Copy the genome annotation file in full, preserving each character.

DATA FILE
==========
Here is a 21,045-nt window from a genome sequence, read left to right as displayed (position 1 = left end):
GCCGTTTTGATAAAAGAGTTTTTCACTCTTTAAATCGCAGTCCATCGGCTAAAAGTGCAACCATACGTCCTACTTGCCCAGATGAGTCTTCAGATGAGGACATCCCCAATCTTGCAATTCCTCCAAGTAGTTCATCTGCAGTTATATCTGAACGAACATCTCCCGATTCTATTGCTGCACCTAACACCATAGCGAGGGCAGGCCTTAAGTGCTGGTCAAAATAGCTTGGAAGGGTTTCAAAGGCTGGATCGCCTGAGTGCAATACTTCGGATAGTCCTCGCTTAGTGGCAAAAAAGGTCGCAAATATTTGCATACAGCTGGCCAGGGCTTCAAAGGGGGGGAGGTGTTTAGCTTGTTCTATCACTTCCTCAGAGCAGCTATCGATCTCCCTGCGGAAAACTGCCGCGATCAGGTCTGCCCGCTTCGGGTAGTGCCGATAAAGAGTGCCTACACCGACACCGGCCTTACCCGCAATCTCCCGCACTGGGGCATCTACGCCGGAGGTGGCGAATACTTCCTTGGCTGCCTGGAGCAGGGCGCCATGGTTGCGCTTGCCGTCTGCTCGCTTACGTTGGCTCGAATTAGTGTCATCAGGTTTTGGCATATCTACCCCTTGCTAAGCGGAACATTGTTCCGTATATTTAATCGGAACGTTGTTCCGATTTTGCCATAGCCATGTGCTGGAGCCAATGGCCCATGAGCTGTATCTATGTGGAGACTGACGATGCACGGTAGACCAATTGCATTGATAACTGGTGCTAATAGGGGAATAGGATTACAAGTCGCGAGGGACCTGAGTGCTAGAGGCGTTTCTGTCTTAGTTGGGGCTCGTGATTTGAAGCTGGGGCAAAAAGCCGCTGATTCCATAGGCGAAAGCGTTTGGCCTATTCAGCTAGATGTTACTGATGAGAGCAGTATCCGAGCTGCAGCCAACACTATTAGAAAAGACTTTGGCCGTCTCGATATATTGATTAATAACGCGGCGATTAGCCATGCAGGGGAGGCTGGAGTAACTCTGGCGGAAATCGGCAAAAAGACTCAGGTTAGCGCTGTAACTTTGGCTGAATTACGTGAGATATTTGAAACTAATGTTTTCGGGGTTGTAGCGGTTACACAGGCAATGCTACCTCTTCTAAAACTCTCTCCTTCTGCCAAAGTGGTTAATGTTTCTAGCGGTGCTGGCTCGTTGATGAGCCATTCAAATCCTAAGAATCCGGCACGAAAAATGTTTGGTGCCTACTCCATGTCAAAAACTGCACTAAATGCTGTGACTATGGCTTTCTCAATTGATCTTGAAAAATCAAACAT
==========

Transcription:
Here is a 21,045-nt window from a genome sequence, read left to right as displayed (position 1 = left end):
GCCGTTTTGATAAAAGAGTTTTTCACTCTTTAAATCGCAGTCCATCGGCTAAAAGTGCAACCATACGTCCTACTTGCCCAGATGAGTCTTCAGATGAGGACATCCCCAATCTTGCAATTCCTCCAAGTAGTTCATCTGCAGTTATATCTGAACGAACATCTCCCGATTCTATTGCTGCACCTAACACCATAGCGAGGGCAGGCCTTAAGTGCTGGTCAAAATAGCTTGGAAGGGTTTCAAAGGCTGGATCGCCTGAGTGCAATACTTCGGATAGTCCTCGCTTAGTGGCAAAAAAGGTCGCAAATATTTGCATACAGCTGGCCAGGGCTTCAAAGGGGGGGAGGTGTTTAGCTTGTTCTATCACTTCCTCAGAGCAGCTATCGATCTCCCTGCGGAAAACTGCCGCGATCAGGTCTGCCCGCTTCGGGTAGTGCCGATAAAGAGTGCCTACACCGACACCGGCCTTACCCGCAATCTCCCGCACTGGGGCATCTACGCCGGAGGTGGCGAATACTTCCTTGGCTGCCTGGAGCAGGGCGCCATGGTTGCGCTTGCCGTCTGCTCGCTTACGTTGGCTCGAATTAGTGTCATCAGGTTTTGGCATATCTACCCCTTGCTAAGCGGAACATTGTTCCGTATATTTAATCGGAACGTTGTTCCGATTTTGCCATAGCCATGTGCTGGAGCCAATGGCCCATGAGCTGTATCTATGTGGAGACTGACGATGCACGGTAGACCAATTGCATTGATAACTGGTGCTAATAGGGGAATAGGATTACAAGTCGCGAGGGACCTGAGTGCTAGAGGCGTTTCTGTCTTAGTTGGGGCTCGTGATTTGAAGCTGGGGCAAAAAGCCGCTGATTCCATAGGCGAAAGCGTTTGGCCTATTCAGCTAGATGTTACTGATGAGAGCAGTATCCGAGCTGCAGCCAACACTATTAGAAAAGACTTTGGCCGTCTCGATATATTGATTAATAACGCGGCGATTAGCCATGCAGGGGAGGCTGGAGTAACTCTGGCGGAAATCGGCAAAAAGACTCAGGTTAGCGCTGTAACTTTGGCTGAATTACGTGAGATATTTGAAACTAATGTTTTCGGGGTTGTAGCGGTTACACAGGCAATGCTACCTCTTCTAAAACTCTCTCCTTCTGCCAAAGTGGTTAATGTTTCTAGCGGTGCTGGCTCGTTGATGAGCCATTCAAATCCTAAGAATCCGGCACGAAAAATGTTTGGTGCCTACTCCATGTCAAAAACTGCACTAAATGCTGTGACTATGGCTTTCTCAATTGATCTTGAAAAATCAAACAT